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15
Reinforcement Learning In Continuous Time and Space
 Neural Computation
, 2000
"... This paper presents a reinforcement learning framework for continuoustime dynamical systems without a priori discretization of time, state, and action. Based on the HamiltonJacobiBellman (HJB) equation for infinitehorizon, discounted reward problems, we derive algorithms for estimating value f ..."
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Cited by 129 (5 self)
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This paper presents a reinforcement learning framework for continuoustime dynamical systems without a priori discretization of time, state, and action. Based on the HamiltonJacobiBellman (HJB) equation for infinitehorizon, discounted reward problems, we derive algorithms for estimating value functions and for improving policies with the use of function approximators. The process of value function estimation is formulated as the minimization of a continuoustime form of the temporal difference (TD) error. Update methods based on backward Euler approximation and exponential eligibility traces are derived and their correspondences with the conventional residual gradient, TD(0), and TD() algorithms are shown. For policy improvement, two methods, namely, a continuous actorcritic method and a valuegradient based greedy policy, are formulated. As a special case of the latter, a nonlinear feedback control law using the value gradient and the model of the input gain is derived....
A Study of Reinforcement Learning in the Continuous Case by the Means of Viscosity Solutions
, 1999
"... . This paper proposes a study of Reinforcement Learning (RL) for continuous statespace and time control problems, based on the theoretical framework of viscosity solutions (VSs). We use the method of dynamic programming (DP) which introduces the value function (VF), expectation of the best future cu ..."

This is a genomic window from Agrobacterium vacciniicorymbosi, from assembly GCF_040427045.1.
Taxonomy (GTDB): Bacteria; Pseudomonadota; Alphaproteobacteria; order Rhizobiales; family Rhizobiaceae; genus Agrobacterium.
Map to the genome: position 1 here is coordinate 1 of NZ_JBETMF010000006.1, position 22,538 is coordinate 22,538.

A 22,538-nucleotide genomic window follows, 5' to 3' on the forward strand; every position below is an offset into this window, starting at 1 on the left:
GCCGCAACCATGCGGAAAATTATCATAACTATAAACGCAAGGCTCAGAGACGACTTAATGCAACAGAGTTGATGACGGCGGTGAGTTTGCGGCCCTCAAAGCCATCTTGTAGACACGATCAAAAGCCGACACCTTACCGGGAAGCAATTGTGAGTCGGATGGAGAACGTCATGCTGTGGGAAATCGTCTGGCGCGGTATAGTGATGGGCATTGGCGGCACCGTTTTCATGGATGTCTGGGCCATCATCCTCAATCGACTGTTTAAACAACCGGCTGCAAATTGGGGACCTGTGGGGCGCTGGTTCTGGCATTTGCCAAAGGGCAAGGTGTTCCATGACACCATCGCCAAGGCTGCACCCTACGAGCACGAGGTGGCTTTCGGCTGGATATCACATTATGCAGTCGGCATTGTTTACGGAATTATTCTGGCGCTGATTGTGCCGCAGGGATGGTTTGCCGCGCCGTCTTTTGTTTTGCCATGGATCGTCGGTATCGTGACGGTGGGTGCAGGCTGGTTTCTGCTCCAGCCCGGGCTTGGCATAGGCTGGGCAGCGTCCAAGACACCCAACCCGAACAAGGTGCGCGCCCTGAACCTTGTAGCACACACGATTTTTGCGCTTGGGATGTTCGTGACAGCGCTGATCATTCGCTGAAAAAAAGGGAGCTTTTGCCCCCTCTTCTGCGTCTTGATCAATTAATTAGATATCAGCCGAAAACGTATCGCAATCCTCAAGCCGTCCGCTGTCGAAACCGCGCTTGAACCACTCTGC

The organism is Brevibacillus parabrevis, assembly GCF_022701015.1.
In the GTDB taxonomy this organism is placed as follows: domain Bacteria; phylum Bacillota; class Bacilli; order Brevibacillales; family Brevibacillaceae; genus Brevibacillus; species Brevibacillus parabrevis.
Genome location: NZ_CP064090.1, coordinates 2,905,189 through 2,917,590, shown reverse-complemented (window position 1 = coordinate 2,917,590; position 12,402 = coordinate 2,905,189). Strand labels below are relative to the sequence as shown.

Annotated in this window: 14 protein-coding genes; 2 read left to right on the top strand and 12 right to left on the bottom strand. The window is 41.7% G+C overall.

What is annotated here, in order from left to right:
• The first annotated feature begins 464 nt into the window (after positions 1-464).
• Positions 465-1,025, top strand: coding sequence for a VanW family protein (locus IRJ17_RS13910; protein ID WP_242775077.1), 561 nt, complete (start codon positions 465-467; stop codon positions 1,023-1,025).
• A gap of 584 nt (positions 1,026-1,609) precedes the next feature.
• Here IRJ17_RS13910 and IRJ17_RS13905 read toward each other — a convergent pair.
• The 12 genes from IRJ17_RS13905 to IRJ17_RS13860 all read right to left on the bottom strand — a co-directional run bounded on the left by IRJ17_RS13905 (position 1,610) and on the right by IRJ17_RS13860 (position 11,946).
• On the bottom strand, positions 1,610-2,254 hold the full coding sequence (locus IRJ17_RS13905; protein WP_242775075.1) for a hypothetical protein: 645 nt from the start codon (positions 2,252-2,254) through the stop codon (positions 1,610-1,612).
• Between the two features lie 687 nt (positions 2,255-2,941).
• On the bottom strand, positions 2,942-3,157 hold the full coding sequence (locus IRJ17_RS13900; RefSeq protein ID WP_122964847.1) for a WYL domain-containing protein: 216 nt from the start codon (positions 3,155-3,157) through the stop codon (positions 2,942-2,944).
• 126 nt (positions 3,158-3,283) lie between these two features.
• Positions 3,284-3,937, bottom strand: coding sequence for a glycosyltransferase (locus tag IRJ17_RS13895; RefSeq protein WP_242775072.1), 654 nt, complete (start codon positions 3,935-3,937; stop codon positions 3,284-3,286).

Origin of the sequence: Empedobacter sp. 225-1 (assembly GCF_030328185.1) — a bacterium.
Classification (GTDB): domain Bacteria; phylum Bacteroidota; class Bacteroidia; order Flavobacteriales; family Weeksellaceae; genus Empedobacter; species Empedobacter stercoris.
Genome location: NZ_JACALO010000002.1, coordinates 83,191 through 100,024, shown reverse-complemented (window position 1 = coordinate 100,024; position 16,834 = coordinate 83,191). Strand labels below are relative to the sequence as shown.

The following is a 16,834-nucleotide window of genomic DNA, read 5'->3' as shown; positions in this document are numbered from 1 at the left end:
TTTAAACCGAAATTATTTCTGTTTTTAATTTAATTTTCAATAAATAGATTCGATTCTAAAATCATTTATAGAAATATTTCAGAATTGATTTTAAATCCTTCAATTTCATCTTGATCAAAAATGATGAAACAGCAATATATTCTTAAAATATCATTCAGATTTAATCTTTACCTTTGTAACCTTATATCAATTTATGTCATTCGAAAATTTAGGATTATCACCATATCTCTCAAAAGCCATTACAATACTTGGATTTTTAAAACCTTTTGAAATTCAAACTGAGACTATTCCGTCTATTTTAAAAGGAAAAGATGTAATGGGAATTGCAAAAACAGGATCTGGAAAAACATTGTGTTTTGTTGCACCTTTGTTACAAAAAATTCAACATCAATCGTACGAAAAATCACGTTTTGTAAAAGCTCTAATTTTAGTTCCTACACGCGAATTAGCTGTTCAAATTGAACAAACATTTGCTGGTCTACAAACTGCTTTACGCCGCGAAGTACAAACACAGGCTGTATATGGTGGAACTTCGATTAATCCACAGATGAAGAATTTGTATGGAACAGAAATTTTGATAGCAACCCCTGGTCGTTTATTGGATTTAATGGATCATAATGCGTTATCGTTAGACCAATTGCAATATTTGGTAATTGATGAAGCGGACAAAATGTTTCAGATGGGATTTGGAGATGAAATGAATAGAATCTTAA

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Cited by 27 (4 self)
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. This paper proposes a study of Reinforcement Learning (RL) for continuous statespace and time control problems, based on the theoretical framework of viscosity solutions (VSs). We use the method of dynamic programming (DP) which introduces the value function (VF), expectation of the best future cumulativereinforcement. In the continuous case, the value function satisfies a nonlinear first (or second) order (depending on the deterministic or stochastic aspect of the process) differential equation called the HamiltonJacobiBellman (HJB) equation. It is well known that there exists an infinity of generalized solutions (differentiable almost everywhere) to this equation, other than the VF. We show that gradientdescent methods may converge to one of these generalized solutions, thus failing to find the optimal control. In order to solve the HJB equation, we use the powerful framework of viscosity solutions and state that there exists a unique viscosity solution to the HJB equation, whi...
Making a Robot Learn to Play Soccer Using Reward and Punishment